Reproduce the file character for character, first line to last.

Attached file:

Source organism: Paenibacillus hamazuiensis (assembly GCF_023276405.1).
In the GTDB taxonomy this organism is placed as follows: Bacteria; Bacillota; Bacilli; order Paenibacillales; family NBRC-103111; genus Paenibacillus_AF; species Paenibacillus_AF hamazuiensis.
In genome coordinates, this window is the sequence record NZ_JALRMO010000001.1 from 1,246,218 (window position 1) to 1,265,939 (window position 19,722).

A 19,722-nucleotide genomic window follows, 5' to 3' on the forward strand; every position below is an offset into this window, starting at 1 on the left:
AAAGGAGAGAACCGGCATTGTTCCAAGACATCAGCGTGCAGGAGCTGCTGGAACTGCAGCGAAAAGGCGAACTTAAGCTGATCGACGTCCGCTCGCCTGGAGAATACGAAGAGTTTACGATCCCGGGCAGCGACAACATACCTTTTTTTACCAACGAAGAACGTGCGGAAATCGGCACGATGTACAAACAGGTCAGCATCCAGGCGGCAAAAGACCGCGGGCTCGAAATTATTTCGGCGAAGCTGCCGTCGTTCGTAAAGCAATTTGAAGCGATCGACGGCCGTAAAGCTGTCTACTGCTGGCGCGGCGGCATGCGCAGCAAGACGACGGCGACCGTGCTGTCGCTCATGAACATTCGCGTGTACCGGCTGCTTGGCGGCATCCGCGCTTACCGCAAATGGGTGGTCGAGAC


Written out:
Source organism: Paenibacillus hamazuiensis (assembly GCF_023276405.1).
In the GTDB taxonomy this organism is placed as follows: Bacteria; Bacillota; Bacilli; order Paenibacillales; family NBRC-103111; genus Paenibacillus_AF; species Paenibacillus_AF hamazuiensis.
In genome coordinates, this window is the sequence record NZ_JALRMO010000001.1 from 1,246,218 (window position 1) to 1,265,939 (window position 19,722).

A 19,722-nucleotide genomic window follows, 5' to 3' on the forward strand; every position below is an offset into this window, starting at 1 on the left:
AAAGGAGAGAACCGGCATTGTTCCAAGACATCAGCGTGCAGGAGCTGCTGGAACTGCAGCGAAAAGGCGAACTTAAGCTGATCGACGTCCGCTCGCCTGGAGAATACGAAGAGTTTACGATCCCGGGCAGCGACAACATACCTTTTTTTACCAACGAAGAACGTGCGGAAATCGGCACGATGTACAAACAGGTCAGCATCCAGGCGGCAAAAGACCGCGGGCTCGAAATTATTTCGGCGAAGCTGCCGTCGTTCGTAAAGCAATTTGAAGCGATCGACGGCCGTAAAGCTGTCTACTGCTGGCGCGGCGGCATGCGCAGCAAGACGACGGCGACCGTGCTGTCGCTCATGAACATTCGCGTGTACCGGCTGCTTGGCGGCATCCGCGCTTACCGCAAATGGGTGGTCGAGAC